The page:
You are making this way too complicated.
From inspection you can see that during the first half of the period shown, you have a steady voltage of 500 mV. The power is then just the average of the current times this voltage, which is 250 mW. From inspection again you can see that the second half of the period is the same as the first half with the signs of the voltage and current flipped. This obviously yields the same power again, 250 mW.
The instantaneous power is a triangle wave with peaks at 0 and 500 mW, and average of 250 mW (unless I'm misunderstanding what that diagram is showing).
I forgot to mention about calculating reative power.
One way to get that is to derive the power factor. The power factor is usually described as the cosine of the phase angle between the current and voltage assuming both are sines. However, it also has a more general definition that is more appropriate in this case. You can think of the power factor as the ratio of true power to the product of RMS current and voltage.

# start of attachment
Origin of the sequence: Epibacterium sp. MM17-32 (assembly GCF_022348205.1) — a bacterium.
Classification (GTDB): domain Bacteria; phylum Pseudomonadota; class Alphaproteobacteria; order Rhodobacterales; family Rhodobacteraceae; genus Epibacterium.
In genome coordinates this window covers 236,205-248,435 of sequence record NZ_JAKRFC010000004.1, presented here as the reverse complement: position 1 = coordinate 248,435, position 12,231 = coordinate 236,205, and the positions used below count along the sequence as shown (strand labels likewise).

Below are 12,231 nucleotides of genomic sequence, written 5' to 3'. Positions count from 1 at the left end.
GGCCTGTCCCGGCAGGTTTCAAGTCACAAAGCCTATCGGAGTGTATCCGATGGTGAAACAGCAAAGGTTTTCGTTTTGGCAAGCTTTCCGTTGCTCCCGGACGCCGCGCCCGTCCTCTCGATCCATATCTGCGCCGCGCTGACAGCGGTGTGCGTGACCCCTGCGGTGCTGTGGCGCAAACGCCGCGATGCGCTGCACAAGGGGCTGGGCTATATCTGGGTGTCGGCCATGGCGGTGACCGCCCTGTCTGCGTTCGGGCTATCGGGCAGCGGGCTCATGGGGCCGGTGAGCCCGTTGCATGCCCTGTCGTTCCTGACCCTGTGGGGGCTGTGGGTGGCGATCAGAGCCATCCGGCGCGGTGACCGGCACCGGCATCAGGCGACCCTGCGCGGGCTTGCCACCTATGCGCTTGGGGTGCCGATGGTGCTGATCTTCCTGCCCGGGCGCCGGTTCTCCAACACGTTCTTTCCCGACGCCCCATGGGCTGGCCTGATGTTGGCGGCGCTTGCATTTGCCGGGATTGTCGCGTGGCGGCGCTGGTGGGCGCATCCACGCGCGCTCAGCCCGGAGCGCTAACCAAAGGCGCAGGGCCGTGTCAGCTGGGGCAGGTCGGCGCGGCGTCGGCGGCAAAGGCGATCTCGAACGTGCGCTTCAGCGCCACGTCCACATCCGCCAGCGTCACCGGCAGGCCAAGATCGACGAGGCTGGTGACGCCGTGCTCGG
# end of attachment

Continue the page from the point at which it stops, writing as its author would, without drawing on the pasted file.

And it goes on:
In this case, the RMS voltage is obvious, which is 500 mV. From inspection you can see that the current is symmetric and repeating, so you only have to solve for the RMS current of a ramp from 1 to 0. From symmetry we can see that this must be the same as a ramp from 0 to 1, which will make the equation a little easier.
In other words, find the RMS current of I(t) = t from 0 to 1. To do that, first square the function, which is then t^2. The average of that from 0 to 1 is 1/3, and then the square root of that is 0.577. So the RMS voltage is 500 mV, the RMS current is 577 mA, and the product of the two is 289 mW. From above the real power is only 250 mW, so the power factor is 250mW/289mW = 0.866. The reactive power is
sqrt(289mW^2 - 250mW^2) = 144 mW
Again, there is no need to make this complicated.